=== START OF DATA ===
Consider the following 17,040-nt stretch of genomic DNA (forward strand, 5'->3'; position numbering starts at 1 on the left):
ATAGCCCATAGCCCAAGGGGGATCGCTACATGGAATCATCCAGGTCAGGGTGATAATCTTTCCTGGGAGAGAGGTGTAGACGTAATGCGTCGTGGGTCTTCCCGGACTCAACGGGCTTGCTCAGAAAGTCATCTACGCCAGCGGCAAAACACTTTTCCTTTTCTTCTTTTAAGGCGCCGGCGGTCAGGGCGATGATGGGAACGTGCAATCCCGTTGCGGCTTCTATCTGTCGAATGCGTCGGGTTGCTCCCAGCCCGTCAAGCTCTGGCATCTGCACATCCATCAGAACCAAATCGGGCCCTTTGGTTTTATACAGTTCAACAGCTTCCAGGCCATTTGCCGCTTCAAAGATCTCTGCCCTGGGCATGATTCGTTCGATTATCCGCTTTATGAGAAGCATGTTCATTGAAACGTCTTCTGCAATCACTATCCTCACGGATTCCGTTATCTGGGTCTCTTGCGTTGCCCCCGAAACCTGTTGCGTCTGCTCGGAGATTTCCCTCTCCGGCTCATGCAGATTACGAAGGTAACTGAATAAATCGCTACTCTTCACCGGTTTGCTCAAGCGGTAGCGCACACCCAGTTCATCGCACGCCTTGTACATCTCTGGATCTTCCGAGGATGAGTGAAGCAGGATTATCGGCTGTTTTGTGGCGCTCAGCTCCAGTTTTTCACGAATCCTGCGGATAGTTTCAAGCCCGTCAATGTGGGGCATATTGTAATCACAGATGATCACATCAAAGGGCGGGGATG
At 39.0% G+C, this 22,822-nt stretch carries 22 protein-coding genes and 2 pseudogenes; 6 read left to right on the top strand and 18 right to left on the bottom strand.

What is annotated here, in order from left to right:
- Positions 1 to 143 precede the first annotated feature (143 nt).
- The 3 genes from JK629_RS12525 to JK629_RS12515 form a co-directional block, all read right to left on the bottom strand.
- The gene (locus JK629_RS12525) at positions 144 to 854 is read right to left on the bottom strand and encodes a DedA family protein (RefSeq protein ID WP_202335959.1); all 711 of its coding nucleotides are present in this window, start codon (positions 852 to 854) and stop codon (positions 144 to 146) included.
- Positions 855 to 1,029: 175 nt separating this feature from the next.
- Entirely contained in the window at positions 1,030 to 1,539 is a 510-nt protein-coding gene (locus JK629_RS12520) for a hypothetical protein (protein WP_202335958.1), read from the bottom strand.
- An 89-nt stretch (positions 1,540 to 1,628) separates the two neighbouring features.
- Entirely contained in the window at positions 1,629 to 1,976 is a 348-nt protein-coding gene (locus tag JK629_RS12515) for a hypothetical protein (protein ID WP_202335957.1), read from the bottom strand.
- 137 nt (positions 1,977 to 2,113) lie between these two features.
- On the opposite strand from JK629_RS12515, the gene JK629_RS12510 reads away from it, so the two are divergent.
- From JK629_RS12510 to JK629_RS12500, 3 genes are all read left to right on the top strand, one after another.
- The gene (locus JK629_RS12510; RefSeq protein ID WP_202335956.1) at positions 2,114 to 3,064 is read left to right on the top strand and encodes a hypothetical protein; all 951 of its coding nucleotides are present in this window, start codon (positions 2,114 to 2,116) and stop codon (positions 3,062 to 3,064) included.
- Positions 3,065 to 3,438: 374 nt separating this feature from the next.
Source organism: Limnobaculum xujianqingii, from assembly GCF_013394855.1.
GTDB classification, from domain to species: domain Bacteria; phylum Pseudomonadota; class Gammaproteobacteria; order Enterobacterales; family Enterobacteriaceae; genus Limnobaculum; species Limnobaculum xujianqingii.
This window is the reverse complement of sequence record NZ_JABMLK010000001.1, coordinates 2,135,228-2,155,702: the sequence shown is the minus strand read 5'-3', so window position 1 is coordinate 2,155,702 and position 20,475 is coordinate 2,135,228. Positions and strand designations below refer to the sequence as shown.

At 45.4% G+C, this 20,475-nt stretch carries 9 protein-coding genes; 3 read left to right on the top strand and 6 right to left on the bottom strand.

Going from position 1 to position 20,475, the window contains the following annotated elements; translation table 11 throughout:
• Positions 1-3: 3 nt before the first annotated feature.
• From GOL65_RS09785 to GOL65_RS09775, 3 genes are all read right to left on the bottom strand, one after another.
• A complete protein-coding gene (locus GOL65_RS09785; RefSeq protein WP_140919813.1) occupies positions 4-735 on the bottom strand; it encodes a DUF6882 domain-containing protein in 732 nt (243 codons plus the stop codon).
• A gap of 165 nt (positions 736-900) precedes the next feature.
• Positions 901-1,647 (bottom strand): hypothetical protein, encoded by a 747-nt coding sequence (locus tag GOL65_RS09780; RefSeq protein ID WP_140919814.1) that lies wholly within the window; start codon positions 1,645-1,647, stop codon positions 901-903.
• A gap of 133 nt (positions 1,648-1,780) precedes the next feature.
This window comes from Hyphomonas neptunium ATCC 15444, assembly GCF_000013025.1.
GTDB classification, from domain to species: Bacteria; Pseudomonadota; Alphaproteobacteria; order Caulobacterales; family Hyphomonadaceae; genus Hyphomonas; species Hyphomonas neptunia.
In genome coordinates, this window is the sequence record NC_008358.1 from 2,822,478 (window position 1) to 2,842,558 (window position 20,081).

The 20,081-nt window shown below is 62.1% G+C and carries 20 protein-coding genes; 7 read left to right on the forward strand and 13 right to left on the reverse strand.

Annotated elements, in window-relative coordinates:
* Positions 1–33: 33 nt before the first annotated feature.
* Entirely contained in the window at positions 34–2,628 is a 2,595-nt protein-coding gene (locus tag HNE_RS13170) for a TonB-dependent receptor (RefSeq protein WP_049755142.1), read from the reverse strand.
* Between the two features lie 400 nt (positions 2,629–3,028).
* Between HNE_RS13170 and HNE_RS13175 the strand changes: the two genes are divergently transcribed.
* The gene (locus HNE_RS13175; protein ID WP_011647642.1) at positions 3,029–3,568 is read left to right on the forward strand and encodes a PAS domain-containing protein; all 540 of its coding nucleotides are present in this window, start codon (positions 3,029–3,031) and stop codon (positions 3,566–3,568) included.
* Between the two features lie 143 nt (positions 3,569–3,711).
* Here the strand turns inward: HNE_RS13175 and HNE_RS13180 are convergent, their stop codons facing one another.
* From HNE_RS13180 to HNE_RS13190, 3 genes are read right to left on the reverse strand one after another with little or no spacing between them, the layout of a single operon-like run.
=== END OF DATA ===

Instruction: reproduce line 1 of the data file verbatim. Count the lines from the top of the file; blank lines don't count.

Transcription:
Consider the following 17,040-nt stretch of genomic DNA (forward strand, 5'->3'; position numbering starts at 1 on the left):